The floating point standard defines a special value called Not-a-Number (NaN) which is used to represent, well, values that aren’t numbers. Double precision NaNs come with a payload of 51 bits which can be used for whatever you want– one especially fun hack is using the payload to represent all other non-floating point values and their types at runtime in dynamically typed languages.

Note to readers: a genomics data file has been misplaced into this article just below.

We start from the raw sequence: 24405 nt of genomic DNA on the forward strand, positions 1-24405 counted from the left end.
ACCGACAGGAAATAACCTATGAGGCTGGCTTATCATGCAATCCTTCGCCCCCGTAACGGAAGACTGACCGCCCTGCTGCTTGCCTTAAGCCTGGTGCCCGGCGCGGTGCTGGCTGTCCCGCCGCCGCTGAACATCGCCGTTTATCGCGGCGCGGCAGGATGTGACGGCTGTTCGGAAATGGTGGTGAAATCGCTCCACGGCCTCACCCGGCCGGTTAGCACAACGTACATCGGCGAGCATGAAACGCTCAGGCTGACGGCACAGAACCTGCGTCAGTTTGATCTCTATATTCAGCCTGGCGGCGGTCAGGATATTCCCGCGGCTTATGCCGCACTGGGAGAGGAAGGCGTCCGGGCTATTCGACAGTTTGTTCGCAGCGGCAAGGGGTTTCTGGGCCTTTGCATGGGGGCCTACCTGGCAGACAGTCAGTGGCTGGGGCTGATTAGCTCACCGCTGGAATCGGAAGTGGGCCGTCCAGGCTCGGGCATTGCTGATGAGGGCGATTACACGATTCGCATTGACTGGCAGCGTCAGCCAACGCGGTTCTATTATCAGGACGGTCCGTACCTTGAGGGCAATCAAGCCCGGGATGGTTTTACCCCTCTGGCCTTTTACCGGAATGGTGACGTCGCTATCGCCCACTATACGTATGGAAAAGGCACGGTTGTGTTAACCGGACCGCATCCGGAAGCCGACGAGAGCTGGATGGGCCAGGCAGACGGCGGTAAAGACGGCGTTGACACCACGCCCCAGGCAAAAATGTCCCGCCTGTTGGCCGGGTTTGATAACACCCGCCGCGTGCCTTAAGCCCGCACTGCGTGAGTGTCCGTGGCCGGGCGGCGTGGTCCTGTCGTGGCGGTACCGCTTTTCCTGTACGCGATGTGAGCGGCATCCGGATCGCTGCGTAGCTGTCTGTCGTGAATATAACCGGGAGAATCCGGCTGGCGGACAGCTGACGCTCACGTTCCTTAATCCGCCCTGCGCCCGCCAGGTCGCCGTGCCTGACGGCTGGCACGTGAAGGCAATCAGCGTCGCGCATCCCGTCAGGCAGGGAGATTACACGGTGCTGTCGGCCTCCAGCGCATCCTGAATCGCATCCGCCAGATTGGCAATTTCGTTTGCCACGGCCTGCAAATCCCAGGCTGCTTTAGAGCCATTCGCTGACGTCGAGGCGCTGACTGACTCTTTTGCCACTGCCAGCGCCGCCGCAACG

the non-secret life of NaN When I say “NaN” and also “floating point”, I specifically mean the representations defined in IEEE 754-2008, the ubiquitous floating point standard. This standard was born in 1985 (with much drama!) out of a need for a canonical representation which would allow code to be portable by quelling the anarchy induced by the menagerie of inconsistent floating point representations used by (...)